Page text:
“It reveals how Trump sold shares in a range of Fortune 500 companies – including Amazon, Apple, General Motors, GE and Microsoft – yielding him a gargantuan profit of $27 million in a single month!”
Trump did report that he sold some stocks at a profit, as described in this article, though we should take the claims with a grain of salt since this is all FEC reporting, not SEC, so the disclosures are not very precise — they’re just meant to show holdings that might be a conflict of interest for seekers of political office (and frankly, even SEC filings are not terribly illuminating in terms of guessing at the profit someone might have made).
Then we get to this “secret” stock:
“However, poring through the entries, something unusual caught my eye – just below the top tier.
“Hidden on Page 39, one company didn’t seem to fit the mold. It appeared at first to be an ‘outlier’ of sorts. But the closer I looked – and the more familiar I became with its business model – the more I came to understand why Trump was loading up on shares.Are you getting our free Daily Update
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“This ‘Mystery Holding,’ as I like to call it, is in Trump’s portfolio for one reason only: to win – and win BIG!”
OK… what other clues do we get about this “Mystery Holding?” This is what the ad drops by way o hints:
“Found It – a ‘Near-Perfect Stock’ for a Late Bull Market
“I’ve never met Mr. Trump, and we certainly don’t work together… so I have no idea how he found this gem.
“Perhaps an advisor whispered in his ear…
“Maybe he knows the company’s top management…
“But there’s a 99% chance you’ve never heard of it.
“This is a secretive, under-the rader company with a stranglehold on a super lucrative niche. It lies deep within a non-descript business park in California.”
And we get the good ol’ “secret” photo of a nondescript business park building that these newsletter ad copywriters love to toss out, since it gives you the feeling that you’ve hired a PI to do his in-depth research.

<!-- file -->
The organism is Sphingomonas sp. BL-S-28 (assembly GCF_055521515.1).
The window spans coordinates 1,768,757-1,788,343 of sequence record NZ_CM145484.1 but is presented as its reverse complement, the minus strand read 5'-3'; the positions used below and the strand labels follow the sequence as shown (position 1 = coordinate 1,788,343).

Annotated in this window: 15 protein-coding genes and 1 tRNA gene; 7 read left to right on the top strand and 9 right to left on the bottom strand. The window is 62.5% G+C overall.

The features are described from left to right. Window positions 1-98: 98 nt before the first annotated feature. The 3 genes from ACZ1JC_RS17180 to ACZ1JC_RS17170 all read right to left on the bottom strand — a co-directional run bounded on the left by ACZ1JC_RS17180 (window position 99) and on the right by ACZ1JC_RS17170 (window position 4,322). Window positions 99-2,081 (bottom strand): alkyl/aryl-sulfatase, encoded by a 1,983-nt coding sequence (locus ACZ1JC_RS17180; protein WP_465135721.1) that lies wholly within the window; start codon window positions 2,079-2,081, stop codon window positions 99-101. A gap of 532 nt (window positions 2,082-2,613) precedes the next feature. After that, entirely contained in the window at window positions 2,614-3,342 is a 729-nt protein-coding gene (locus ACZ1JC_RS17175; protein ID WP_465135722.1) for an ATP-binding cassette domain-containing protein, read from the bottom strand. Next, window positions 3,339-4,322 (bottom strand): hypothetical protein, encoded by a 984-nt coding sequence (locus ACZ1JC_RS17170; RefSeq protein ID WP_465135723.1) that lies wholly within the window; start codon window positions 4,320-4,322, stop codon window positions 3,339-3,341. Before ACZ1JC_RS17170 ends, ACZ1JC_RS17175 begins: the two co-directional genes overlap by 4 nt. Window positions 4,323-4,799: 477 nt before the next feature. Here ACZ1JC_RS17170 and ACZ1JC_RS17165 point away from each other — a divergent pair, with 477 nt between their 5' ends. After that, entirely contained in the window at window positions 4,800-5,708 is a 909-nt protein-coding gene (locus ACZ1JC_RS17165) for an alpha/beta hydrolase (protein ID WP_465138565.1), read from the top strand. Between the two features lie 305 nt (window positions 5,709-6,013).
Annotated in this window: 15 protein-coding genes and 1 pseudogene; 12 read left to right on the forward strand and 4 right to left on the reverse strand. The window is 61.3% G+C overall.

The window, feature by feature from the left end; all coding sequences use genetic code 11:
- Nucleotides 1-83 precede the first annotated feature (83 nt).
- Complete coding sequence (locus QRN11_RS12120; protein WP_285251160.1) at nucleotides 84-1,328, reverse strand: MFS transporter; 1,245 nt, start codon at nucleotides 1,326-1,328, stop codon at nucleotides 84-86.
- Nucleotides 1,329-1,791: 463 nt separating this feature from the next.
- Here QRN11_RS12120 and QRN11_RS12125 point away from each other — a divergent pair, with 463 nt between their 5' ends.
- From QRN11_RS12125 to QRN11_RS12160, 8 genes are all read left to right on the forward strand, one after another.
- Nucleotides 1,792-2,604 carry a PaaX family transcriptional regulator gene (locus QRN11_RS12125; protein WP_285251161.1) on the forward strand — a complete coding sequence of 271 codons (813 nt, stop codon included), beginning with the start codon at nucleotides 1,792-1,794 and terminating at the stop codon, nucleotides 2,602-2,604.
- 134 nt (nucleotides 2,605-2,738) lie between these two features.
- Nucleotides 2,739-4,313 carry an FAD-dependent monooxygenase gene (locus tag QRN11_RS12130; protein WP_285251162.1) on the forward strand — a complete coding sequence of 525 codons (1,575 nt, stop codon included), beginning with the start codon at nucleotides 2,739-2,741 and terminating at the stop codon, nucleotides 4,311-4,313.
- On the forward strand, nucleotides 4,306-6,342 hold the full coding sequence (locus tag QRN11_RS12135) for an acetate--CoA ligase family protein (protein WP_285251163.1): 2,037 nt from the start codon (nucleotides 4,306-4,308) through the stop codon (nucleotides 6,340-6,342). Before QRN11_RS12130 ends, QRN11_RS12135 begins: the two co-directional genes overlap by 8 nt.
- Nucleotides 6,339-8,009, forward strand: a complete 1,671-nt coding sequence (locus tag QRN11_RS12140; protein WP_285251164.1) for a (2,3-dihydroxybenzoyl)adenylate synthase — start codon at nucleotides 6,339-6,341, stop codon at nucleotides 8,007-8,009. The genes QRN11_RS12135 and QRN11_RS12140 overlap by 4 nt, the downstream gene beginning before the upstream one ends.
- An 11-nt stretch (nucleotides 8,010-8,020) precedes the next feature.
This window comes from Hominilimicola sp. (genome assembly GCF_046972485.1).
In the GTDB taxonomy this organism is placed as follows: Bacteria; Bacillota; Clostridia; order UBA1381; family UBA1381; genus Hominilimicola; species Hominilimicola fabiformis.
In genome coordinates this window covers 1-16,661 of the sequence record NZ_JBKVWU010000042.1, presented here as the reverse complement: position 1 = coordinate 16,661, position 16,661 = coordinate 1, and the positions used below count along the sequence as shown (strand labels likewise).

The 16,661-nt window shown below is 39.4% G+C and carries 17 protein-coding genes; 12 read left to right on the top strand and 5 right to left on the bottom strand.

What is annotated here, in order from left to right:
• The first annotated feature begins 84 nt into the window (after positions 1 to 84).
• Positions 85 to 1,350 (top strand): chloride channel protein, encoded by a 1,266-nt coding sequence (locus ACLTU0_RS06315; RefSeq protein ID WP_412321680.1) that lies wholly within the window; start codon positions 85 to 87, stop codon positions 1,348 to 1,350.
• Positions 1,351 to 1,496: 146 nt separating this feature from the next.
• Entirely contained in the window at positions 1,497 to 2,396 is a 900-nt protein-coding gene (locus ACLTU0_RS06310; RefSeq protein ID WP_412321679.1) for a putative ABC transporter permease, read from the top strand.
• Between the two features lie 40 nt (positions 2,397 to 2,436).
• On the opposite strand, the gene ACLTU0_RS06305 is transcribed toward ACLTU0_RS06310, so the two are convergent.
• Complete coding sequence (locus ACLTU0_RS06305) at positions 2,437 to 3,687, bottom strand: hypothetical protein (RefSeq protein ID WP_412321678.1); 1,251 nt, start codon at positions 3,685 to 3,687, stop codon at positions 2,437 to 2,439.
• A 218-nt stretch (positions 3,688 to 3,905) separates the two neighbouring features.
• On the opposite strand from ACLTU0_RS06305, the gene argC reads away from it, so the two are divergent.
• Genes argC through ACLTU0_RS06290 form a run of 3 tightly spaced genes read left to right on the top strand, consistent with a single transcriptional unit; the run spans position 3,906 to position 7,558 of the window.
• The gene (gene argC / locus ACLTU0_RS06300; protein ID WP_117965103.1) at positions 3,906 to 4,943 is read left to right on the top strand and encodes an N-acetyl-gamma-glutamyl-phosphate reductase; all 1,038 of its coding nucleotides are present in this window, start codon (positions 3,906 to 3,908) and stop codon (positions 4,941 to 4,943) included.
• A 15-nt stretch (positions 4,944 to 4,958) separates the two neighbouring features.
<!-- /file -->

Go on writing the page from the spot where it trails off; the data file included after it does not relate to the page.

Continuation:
But you know what, I have that huge research budget and the staff of PI’s on hand as well… so here’s the photo of that same nondescript building in a California office park that I’ve got for you:
OK, I’ll admit, I just borrowed that image from Google Maps. Probably the same place the Oxford Club folks got their picture.
But yes, I do know what “mystery holding” it is they’re referring to — and after you see these clues, you’ll know too:
“Trump’s Mystery Holding is King of the Block
“According to Barron’s, this company blazed out of the gates to seize a commanding 94% share of its primary market today.
“That’s a virtual monopoly.Even the world’s biggest ‘category killers’ can’t make that claim…
“Apple, with its iPhone, owns just 40% of the U.S. smartphone industry.
“Google commands only 64% of the organic search market.
“Okay, so Trump’s Mystery Holding has tremendous penetration in its initial market….
“It is breaking one sales record after another. The Wall Street Journal reports its top two products posted remarkable sales of $4.8 billion in Q3 2015. That’s just one quarter. (By the way, it just raised its latest annual sales target by another $1 billion.)”
Time to see whether your guess was correct? Yes, this is Gilead (GILD), the large biotech company that’s currently riding largely on the phenomenal success of its Hepatitis C treatments Harvoni and Sovaldi.
And it’s one of the largest companies in the world, and certainly one of the more followed biotech companies out there. It has a market cap of over $100 billion, and, to give you some idea of the relative size, has roughly the same weighting in the S&P 500 index as giants like Wal-Mart, Bristol-Myers Squib, McDonald’s and Amgen. If you hold the S&P 500 as your core market position, as many folks do, then about six tenths of o